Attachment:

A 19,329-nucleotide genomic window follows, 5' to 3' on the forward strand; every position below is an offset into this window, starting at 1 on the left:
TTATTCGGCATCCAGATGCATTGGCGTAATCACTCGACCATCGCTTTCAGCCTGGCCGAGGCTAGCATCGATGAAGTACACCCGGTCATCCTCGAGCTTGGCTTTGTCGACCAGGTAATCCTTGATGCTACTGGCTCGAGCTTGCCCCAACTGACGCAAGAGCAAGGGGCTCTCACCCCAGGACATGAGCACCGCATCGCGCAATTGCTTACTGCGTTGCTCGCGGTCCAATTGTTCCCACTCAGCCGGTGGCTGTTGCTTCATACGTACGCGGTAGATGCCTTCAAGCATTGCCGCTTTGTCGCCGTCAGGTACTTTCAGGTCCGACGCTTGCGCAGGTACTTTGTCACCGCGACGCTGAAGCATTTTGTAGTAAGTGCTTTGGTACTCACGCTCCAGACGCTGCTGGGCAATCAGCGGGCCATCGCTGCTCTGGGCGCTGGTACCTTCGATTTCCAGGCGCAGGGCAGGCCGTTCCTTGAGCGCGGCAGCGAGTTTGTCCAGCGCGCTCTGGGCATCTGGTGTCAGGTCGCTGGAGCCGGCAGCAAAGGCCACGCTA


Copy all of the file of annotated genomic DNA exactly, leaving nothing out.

A 19,329-nucleotide genomic window follows, 5' to 3' on the forward strand; every position below is an offset into this window, starting at 1 on the left:
TTATTCGGCATCCAGATGCATTGGCGTAATCACTCGACCATCGCTTTCAGCCTGGCCGAGGCTAGCATCGATGAAGTACACCCGGTCATCCTCGAGCTTGGCTTTGTCGACCAGGTAATCCTTGATGCTACTGGCTCGAGCTTGCCCCAACTGACGCAAGAGCAAGGGGCTCTCACCCCAGGACATGAGCACCGCATCGCGCAATTGCTTACTGCGTTGCTCGCGGTCCAATTGTTCCCACTCAGCCGGTGGCTGTTGCTTCATACGTACGCGGTAGATGCCTTCAAGCATTGCCGCTTTGTCGCCGTCAGGTACTTTCAGGTCCGACGCTTGCGCAGGTACTTTGTCACCGCGACGCTGAAGCATTTTGTAGTAAGTGCTTTGGTACTCACGCTCCAGACGCTGCTGGGCAATCAGCGGGCCATCGCTGCTCTGGGCGCTGGTACCTTCGATTTCCAGGCGCAGGGCAGGCCGTTCCTTGAGCGCGGCAGCGAGTTTGTCCAGCGCGCTCTGGGCATCTGGTGTCAGGTCGCTGGAGCCGGCAGCAAAGGCCACGCTA